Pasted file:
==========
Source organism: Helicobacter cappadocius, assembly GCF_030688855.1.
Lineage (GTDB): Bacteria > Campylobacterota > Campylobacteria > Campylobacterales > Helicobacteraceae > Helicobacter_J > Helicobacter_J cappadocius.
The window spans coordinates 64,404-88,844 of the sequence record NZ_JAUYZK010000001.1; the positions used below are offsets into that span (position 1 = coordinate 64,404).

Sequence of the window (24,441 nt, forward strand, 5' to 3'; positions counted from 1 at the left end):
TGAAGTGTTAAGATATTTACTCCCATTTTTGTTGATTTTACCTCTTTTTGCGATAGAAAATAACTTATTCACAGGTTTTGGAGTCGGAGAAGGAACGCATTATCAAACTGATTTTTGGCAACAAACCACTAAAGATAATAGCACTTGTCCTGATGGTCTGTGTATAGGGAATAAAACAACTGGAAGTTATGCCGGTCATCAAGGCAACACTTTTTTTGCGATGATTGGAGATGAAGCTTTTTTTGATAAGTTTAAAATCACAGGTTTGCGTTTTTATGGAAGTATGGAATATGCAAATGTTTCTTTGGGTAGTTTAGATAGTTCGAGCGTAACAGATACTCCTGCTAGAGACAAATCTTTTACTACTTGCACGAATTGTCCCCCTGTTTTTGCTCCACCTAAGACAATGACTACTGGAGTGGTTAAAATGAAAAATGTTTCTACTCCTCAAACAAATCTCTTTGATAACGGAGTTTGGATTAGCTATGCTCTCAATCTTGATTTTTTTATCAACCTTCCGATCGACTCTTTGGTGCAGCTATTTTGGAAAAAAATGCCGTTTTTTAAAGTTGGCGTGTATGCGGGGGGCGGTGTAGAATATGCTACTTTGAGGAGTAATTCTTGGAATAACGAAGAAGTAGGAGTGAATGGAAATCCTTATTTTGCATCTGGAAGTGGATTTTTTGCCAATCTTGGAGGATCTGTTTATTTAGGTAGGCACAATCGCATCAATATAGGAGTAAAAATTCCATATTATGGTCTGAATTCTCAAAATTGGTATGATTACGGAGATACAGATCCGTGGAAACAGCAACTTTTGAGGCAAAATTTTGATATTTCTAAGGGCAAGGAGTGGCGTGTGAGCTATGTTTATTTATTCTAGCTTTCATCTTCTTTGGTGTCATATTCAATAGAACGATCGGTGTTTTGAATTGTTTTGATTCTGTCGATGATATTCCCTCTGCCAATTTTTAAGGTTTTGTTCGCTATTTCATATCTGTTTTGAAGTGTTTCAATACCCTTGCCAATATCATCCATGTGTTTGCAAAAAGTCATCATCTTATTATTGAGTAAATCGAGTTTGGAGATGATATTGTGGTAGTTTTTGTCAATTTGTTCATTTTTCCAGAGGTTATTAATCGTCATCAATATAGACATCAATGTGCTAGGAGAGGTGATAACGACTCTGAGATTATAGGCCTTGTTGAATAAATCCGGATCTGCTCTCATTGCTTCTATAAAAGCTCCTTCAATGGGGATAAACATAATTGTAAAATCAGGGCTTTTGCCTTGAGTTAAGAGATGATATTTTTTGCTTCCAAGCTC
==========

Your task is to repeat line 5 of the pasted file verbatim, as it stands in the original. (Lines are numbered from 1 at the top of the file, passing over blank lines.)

TGAAGTGTTAAGATATTTACTCCCATTTTTGTTGATTTTACCTCTTTTTGCGATAGAAAATAACTTATTCACAGGTTTTGGAGTCGGAGAAGGAACGCATTATCAAACTGATTTTTGGCAACAAACCACTAAAGATAATAGCACTTGTCCTGATGGTCTGTGTATAGGGAATAAAACAACTGGAAGTTATGCCGGTCATCAAGGCAACACTTTTTTTGCGATGATTGGAGATGAAGCTTTTTTTGATAAGTTTAAAATCACAGGTTTGCGTTTTTATGGAAGTATGGAATATGCAAATGTTTCTTTGGGTAGTTTAGATAGTTCGAGCGTAACAGATACTCCTGCTAGAGACAAATCTTTTACTACTTGCACGAATTGTCCCCCTGTTTTTGCTCCACCTAAGACAATGACTACTGGAGTGGTTAAAATGAAAAATGTTTCTACTCCTCAAACAAATCTCTTTGATAACGGAGTTTGGATTAGCTATGCTCTCAATCTTGATTTTTTTATCAACCTTCCGATCGACTCTTTGGTGCAGCTATTTTGGAAAAAAATGCCGTTTTTTAAAGTTGGCGTGTATGCGGGGGGCGGTGTAGAATATGCTACTTTGAGGAGTAATTCTTGGAATAACGAAGAAGTAGGAGTGAATGGAAATCCTTATTTTGCATCTGGAAGTGGATTTTTTGCCAATCTTGGAGGATCTGTTTATTTAGGTAGGCACAATCGCATCAATATAGGAGTAAAAATTCCATATTATGGTCTGAATTCTCAAAATTGGTATGATTACGGAGATACAGATCCGTGGAAACAGCAACTTTTGAGGCAAAATTTTGATATTTCTAAGGGCAAGGAGTGGCGTGTGAGCTATGTTTATTTATTCTAGCTTTCATCTTCTTTGGTGTCATATTCAATAGAACGATCGGTGTTTTGAATTGTTTTGATTCTGTCGATGATATTCCCTCTGCCAATTTTTAAGGTTTTGTTCGCTATTTCATATCTGTTTTGAAGTGTTTCAATACCCTTGCCAATATCATCCATGTGTTTGCAAAAAGTCATCATCTTATTATTGAGTAAATCGAGTTTGGAGATGATATTGTGGTAGTTTTTGTCAATTTGTTCATTTTTCCAGAGGTTATTAATCGTCATCAATATAGACATCAATGTGCTAGGAGAGGTGATAACGACTCTGAGATTATAGGCCTTGTTGAATAAATCCGGATCTGCTCTCATTGCTTCTATAAAAGCTCCTTCAATGGGGATAAACATAATTGTAAAATCAGGGCTTTTGCCTTGAGTTAAGAGATGATATTTTTTGCTTCCAAGCTC